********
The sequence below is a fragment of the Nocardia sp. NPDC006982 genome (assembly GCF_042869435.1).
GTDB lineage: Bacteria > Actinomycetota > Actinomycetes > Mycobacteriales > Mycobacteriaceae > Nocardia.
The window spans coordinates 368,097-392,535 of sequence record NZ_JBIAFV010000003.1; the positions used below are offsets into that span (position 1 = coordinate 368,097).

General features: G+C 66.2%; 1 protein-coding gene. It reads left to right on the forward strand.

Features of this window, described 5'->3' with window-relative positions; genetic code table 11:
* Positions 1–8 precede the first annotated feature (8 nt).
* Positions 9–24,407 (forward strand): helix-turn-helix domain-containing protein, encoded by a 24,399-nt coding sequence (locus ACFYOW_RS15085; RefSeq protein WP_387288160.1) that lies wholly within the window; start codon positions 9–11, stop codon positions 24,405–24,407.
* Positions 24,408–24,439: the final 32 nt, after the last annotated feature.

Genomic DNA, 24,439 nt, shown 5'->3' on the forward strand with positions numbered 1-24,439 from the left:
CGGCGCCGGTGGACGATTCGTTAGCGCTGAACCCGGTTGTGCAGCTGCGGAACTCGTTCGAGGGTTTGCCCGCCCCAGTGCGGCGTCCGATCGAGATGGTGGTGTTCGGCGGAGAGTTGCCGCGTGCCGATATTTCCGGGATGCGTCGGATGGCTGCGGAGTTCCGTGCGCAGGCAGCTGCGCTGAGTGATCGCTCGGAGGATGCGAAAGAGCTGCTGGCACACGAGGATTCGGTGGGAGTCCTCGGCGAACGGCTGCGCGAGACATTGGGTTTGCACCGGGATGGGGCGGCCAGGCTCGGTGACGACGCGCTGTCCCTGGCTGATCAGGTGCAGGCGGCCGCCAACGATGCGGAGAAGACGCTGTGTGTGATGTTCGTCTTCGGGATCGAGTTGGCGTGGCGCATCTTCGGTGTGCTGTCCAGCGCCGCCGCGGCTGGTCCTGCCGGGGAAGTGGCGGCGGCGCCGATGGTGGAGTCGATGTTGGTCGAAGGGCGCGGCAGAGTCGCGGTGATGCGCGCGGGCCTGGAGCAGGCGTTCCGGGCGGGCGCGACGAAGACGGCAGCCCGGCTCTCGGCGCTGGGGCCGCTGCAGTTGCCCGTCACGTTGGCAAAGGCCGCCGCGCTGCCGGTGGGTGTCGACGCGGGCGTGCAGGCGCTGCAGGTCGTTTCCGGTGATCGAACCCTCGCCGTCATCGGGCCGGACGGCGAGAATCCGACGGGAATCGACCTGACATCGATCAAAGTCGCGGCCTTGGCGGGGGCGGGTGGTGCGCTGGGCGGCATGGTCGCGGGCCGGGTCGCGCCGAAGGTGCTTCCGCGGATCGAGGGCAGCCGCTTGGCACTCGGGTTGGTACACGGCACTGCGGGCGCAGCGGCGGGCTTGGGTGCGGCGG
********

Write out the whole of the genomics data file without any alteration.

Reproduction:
The sequence below is a fragment of the Nocardia sp. NPDC006982 genome (assembly GCF_042869435.1).
GTDB lineage: Bacteria > Actinomycetota > Actinomycetes > Mycobacteriales > Mycobacteriaceae > Nocardia.
The window spans coordinates 368,097-392,535 of sequence record NZ_JBIAFV010000003.1; the positions used below are offsets into that span (position 1 = coordinate 368,097).

General features: G+C 66.2%; 1 protein-coding gene. It reads left to right on the forward strand.

Features of this window, described 5'->3' with window-relative positions; genetic code table 11:
* Positions 1–8 precede the first annotated feature (8 nt).
* Positions 9–24,407 (forward strand): helix-turn-helix domain-containing protein, encoded by a 24,399-nt coding sequence (locus ACFYOW_RS15085; RefSeq protein WP_387288160.1) that lies wholly within the window; start codon positions 9–11, stop codon positions 24,405–24,407.
* Positions 24,408–24,439: the final 32 nt, after the last annotated feature.

Genomic DNA, 24,439 nt, shown 5'->3' on the forward strand with positions numbered 1-24,439 from the left:
CGGCGCCGGTGGACGATTCGTTAGCGCTGAACCCGGTTGTGCAGCTGCGGAACTCGTTCGAGGGTTTGCCCGCCCCAGTGCGGCGTCCGATCGAGATGGTGGTGTTCGGCGGAGAGTTGCCGCGTGCCGATATTTCCGGGATGCGTCGGATGGCTGCGGAGTTCCGTGCGCAGGCAGCTGCGCTGAGTGATCGCTCGGAGGATGCGAAAGAGCTGCTGGCACACGAGGATTCGGTGGGAGTCCTCGGCGAACGGCTGCGCGAGACATTGGGTTTGCACCGGGATGGGGCGGCCAGGCTCGGTGACGACGCGCTGTCCCTGGCTGATCAGGTGCAGGCGGCCGCCAACGATGCGGAGAAGACGCTGTGTGTGATGTTCGTCTTCGGGATCGAGTTGGCGTGGCGCATCTTCGGTGTGCTGTCCAGCGCCGCCGCGGCTGGTCCTGCCGGGGAAGTGGCGGCGGCGCCGATGGTGGAGTCGATGTTGGTCGAAGGGCGCGGCAGAGTCGCGGTGATGCGCGCGGGCCTGGAGCAGGCGTTCCGGGCGGGCGCGACGAAGACGGCAGCCCGGCTCTCGGCGCTGGGGCCGCTGCAGTTGCCCGTCACGTTGGCAAAGGCCGCCGCGCTGCCGGTGGGTGTCGACGCGGGCGTGCAGGCGCTGCAGGTCGTTTCCGGTGATCGAACCCTCGCCGTCATCGGGCCGGACGGCGAGAATCCGACGGGAATCGACCTGACATCGATCAAAGTCGCGGCCTTGGCGGGGGCGGGTGGTGCGCTGGGCGGCATGGTCGCGGGCCGGGTCGCGCCGAAGGTGCTTCCGCGGATCGAGGGCAGCCGCTTGGCACTCGGGTTGGTACACGGCACTGCGGGCGCAGCGGCGGGCTTGGGTGCGGCGG